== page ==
Warning Signs Page 2
Spectator — February 2002
By Tom Fexas
|Selecting a custom boat/yacht builder, part I.|
3. The yard is going to build the "fastest motoryacht in the world." Building the "fastest motoryacht" again involves a builder's quest for glory, and again, it is best that speeds increase in measured increments rather than quantum jumps. Fast yachts require a whole different construction philosophy using exotic materials and eat up more labor. High-speed motoryachts often involve jet propulsion and gas turbines. The builder should be familiar with, or seek outside help for, the propulsion systems proposed. The yard should never be learing on your project.
4. The yard just bought a private jet or helicopter. No builder needs a private jet or helicopter. It is part of the glory thing again. If the yard has something special to offer, clients will find their way to the facility and do not need to be ferried around. Besides, clients with means will usually have their own private jets or helicopters. If the jet or `copter is needed primarily to shuttle the builder's repair crews around the country, this may indicate something in itself.
5. The builder offers you a piece of the company before you sign the contract. Alarms bells and claxon horns! Abort! Abort!
6. The company has recently been taken over by a successful businessman who knows nothing about building boats and, in fact, made his fortune in the brassiere business. This is the guy who figures that "business is business," and if he can run a successful brassiere company, he can apply the same "foundations" to boatbuilding and also do well. Sometimes it works, but usually it doesn't.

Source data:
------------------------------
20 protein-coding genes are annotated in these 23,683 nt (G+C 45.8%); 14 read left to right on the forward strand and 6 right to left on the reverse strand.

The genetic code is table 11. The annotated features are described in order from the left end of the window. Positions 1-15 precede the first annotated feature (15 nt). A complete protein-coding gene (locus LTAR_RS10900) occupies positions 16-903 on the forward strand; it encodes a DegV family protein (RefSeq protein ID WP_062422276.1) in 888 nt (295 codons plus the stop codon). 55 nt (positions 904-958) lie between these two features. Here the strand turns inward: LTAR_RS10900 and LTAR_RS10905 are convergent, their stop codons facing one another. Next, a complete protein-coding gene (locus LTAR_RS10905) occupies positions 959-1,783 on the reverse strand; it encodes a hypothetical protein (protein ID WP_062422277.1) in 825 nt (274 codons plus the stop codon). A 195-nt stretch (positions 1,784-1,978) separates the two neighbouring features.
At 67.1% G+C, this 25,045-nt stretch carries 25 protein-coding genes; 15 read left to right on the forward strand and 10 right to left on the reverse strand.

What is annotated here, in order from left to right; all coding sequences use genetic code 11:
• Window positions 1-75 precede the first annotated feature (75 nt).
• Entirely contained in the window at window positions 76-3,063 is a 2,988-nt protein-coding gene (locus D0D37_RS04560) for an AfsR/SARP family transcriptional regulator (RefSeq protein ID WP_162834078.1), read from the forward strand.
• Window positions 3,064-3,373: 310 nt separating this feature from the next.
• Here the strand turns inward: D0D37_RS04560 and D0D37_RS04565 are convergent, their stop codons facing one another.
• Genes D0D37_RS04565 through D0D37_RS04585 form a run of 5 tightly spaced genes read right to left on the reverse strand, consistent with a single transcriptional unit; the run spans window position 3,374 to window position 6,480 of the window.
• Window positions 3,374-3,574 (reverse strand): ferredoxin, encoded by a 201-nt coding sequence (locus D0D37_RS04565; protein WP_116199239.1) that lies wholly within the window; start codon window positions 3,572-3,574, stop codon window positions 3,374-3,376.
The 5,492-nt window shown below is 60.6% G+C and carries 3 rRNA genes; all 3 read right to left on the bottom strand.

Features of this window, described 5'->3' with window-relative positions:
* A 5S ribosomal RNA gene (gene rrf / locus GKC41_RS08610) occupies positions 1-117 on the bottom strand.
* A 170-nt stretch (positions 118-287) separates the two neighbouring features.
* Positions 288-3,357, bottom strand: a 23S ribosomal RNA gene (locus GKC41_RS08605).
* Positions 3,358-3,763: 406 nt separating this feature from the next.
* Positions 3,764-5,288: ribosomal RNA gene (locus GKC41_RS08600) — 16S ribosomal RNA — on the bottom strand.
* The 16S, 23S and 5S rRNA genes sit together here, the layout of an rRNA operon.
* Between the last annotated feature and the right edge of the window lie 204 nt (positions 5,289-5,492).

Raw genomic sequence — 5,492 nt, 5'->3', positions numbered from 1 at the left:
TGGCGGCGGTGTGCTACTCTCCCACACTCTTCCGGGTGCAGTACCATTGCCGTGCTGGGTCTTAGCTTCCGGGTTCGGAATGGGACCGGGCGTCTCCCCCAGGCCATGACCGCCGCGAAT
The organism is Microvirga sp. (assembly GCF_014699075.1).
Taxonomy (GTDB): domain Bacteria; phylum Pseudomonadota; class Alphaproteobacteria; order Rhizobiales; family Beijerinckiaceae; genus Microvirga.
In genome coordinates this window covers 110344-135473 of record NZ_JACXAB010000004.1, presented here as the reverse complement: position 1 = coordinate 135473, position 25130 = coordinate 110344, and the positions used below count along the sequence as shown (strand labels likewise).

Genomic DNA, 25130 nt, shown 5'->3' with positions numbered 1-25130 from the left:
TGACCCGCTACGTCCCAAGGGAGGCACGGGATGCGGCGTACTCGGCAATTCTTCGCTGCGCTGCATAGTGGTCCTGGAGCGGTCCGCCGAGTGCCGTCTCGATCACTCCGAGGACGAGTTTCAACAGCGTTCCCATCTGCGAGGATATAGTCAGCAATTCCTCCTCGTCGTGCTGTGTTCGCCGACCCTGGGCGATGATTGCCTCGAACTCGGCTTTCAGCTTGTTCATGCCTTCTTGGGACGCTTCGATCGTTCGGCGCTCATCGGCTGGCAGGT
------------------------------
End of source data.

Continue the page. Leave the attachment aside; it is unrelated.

7. Management is full of nonboating land lubbers. Most guys get into the boatbuilders business because they simply love boats. Once outside MBA types or lawyers get involved, it becomes just another business.
8. When you go through the yard, workers are swarming all over your boat like diligent ants, but when you look at other boats under construction, nobody is working on them. You can bet your sweet transom that as soon as you leave the facility, guys will be off your boat and working on another in preparation for that owner's visit. The old switcharoo.
9. Personnel turnover is faster than that of the the local pizza joint. No mystery here. The employees know something you don't and are seeking greener pastures.
10. The principal of the yard has an unlisted phone number.
11. The principal of the yard is driving a '66 Buick, but after you sign a contract, he buys an $80,000 Benz.
12. The yard owner is also the owner of a recently launched boat. Believe me, this is usually not a case of "I liked it so much I bought the company." It is more likely, "In order to get my boat, I had to buy the company."
Next month I will explore more signs that your custom builder may be headed into trouble. It is important to note that hundreds of custom boats are delivered each year to happy owners, and honest, capable boatbuilders can be found worldwide. Nevertheless, it is important to involve a good liar--er, lawyer who knows the marine industry at contract signing time. In the end it is usually pure stupidity or greed on the part of the buyer that leads him (or her) to an unqualified builder.
Tom Fexas is a marine engineer and designer of powerboats. His Web site is www.tomfexas.com.
This article originally appeared in the January 2003 issue of Power & Motoryacht magazine.